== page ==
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Best PCIe Card: ~$90 To $140

Best Graphics Cards For The Money: December '09
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Best PCIe Card For ~$95: Tie

GeForce 9800 GT (Check Prices)

Exceptional 1680x1050 performance in most games, 1920x1200 in most games with lowered detail

GeForce 9800 GT
Codename: G92
Process: 55nm
Universal Shaders: 112
Texture Units: 56
ROPs: 16
Memory Bus: 256-bit
Core/Shader Speed MHz: 650/1,625
Memory Speed MHz: 1,000 (2,000 effective)
DirectX/Shader Model: DX 10/SM 4.0

The GeForce 9800 GT is essentially a rebadged GeForce 8800 GT, and offers the same great performance it has for years now (that sure sounds funny to say in reference to graphics cards).

With the rising price of ATI's Radeon HD 4850 giving it space to breathe, this legendary card is once again a recommended buy. But once again, we're looking forward to seeing technological progress put new, faster, and cooler products loaded down with more features in this space rather than revisiting history.

Fortunately, there's still PhysX and 3D Vision support to like about this aging board.

Radeon HD 4830 512MB (Check Prices)

Exceptional 1680x1050 performance in most games, 1920x1200 in most games with lowered detail

Radeon HD 4850 512MB
Codename: RV770
Process: 55nm
Universal Shaders: 640
Texture Units: 32
ROPs: 16
Memory Bus: 256-bit
Core Speed MHz: 575
Memory Speed MHz: 900 (1,800 effective)
DirectX/Shader Model: DX 10.1/SM 4.1

Just as the GeForce 9800 GT can once again be recommended due to the rising price of the Radeon HD 4850, so can the Radeon HD 4830. While availability is low, this Radeon is still a viable option under the $100 price point if you can find it. You'll discovered that it offers great performance on par with the GeForce 9800 GT, with the added benefit of DirectX 10.1 support.

Best PCIe Card For ~$110:

GeForce GTS 250 512MB (Check Prices)

Good 1920x1200 performance in most games

GeForce GTS 250 512MB
Codename: G92
Process: 65nm
Universal Shaders: 128
Texture Units: 64
ROPs: 16
Memory Bus: 256-bit
Core/Shader Speed MHz: 738/1,836
Memory Speed MHz: 1,100 (2,200 effective)
DirectX/Shader Model: DX 10/SM 4.0

The dissapearance of the $100 Radeon HD 4850 has not only opened up the GeForce 9800 GT and Radeon HD 4830 for recommended status, but also the GeForce GTS 250.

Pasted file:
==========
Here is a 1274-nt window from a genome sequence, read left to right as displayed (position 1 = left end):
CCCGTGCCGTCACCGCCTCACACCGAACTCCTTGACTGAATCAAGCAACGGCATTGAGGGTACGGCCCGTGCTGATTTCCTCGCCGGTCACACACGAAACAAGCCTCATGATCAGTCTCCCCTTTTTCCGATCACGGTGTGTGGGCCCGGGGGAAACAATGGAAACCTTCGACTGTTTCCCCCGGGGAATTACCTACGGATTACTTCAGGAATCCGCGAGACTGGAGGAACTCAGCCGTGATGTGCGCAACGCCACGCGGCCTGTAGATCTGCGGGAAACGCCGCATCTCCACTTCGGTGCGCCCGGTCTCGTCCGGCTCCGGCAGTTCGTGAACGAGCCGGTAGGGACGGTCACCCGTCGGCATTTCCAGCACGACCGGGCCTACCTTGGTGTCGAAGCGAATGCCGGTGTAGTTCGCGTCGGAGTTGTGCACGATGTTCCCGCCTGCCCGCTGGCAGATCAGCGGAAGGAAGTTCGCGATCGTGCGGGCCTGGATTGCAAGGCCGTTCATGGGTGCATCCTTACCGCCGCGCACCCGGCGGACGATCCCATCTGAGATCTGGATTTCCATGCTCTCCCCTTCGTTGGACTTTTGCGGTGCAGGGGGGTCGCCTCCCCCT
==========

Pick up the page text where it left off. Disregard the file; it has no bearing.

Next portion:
At $110, the 512MB version of this card offers respectable performance, and nothing else in the price range can compare to it. As fast as the Radeon HD 4850 and new Radeon HD 5750 (and notably cheaper), the GeForce GTS 250 has no real competition from the rest of the sub-$150 market at this time.

Bear in mind that going this route instead of the Radeon HD 5750 will cost you DirectX 11 support and Eyefinity. But in the context of gaming, you'll need to make other quality sacrifices long before trying to enjoy either value-add in the $110 range.

Best PCIe Card For ~$120:

GeForce GTS 250 1GB (Check Prices)

Good 1920x1200 performance in most games

GeForce GTS 250 1GB
Codename: G92
Process: 65nm
Universal Shaders: 128
Texture Units: 64
ROPs: 16
Memory Bus: 256-bit
Core/Shader Speed MHz: 738/1,836
Memory Speed MHz: 1,100 (2,200 effective)
DirectX/Shader Model: DX 10/SM 4.0

For $10 more than the 512MB version, an interested gamer can get the benefit of a full gigabyte of memory. At the highest resolutions and levels of anti-aliasing, this extra memory might provide a performance boost, though it's unlikely the GeForce GTS 250 is powerful enough to run at those detail levels. Still, many buyers might find the slight $10 price increase worthwhile in something like Grand Theft Auto IV.

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